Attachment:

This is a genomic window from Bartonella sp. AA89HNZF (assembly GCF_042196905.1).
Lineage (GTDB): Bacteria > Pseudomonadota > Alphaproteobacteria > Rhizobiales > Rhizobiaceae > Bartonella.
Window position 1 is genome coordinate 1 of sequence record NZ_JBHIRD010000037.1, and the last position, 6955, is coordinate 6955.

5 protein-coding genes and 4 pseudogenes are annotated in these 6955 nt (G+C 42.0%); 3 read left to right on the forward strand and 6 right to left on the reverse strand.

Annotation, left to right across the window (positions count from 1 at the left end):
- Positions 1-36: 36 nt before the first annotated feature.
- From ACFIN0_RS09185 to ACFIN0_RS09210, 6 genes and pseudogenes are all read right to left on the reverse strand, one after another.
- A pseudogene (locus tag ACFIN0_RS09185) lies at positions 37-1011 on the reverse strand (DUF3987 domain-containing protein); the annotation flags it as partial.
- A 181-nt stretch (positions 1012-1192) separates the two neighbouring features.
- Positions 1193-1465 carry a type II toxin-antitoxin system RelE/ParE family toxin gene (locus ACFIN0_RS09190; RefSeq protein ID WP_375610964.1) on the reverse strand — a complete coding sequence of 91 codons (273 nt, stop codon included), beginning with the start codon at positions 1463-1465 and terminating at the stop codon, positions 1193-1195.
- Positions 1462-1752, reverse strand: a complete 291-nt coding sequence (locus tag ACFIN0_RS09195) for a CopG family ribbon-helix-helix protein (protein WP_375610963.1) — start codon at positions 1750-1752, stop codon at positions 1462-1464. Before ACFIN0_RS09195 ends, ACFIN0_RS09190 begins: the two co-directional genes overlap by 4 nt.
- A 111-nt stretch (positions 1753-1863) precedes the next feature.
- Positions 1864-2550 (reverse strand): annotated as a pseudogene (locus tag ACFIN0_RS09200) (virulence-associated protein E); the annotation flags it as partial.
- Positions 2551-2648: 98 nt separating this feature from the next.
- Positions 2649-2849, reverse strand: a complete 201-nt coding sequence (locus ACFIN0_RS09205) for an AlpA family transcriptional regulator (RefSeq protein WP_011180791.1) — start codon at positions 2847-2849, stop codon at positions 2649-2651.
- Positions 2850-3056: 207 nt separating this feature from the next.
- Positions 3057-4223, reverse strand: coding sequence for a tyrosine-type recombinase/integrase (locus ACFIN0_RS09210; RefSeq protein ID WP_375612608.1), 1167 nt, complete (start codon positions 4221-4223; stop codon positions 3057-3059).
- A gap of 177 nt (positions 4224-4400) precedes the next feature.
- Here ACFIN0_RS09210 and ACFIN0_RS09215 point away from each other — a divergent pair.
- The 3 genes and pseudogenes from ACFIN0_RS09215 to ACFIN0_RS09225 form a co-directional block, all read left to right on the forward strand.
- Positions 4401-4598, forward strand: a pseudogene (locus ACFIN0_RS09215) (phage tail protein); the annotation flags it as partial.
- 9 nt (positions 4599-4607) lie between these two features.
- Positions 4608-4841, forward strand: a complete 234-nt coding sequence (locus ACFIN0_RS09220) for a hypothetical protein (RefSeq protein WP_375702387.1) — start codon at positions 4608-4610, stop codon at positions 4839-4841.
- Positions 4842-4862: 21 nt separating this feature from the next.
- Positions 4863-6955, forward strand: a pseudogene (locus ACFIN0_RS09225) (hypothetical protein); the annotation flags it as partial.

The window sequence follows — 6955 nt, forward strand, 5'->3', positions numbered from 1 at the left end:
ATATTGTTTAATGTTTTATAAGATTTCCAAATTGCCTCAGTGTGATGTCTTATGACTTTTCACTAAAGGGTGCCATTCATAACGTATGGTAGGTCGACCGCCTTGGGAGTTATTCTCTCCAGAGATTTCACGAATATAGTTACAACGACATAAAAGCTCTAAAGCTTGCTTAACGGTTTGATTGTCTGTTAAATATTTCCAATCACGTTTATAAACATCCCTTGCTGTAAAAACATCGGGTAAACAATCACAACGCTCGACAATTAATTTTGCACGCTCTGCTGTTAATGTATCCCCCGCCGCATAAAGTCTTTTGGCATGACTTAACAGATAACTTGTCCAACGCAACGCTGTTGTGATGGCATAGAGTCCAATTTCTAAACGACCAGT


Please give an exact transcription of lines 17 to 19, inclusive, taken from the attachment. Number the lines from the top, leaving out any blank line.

- Positions 3057-4223, reverse strand: coding sequence for a tyrosine-type recombinase/integrase (locus ACFIN0_RS09210; RefSeq protein ID WP_375612608.1), 1167 nt, complete (start codon positions 4221-4223; stop codon positions 3057-3059).
- A gap of 177 nt (positions 4224-4400) precedes the next feature.
- Here ACFIN0_RS09210 and ACFIN0_RS09215 point away from each other — a divergent pair.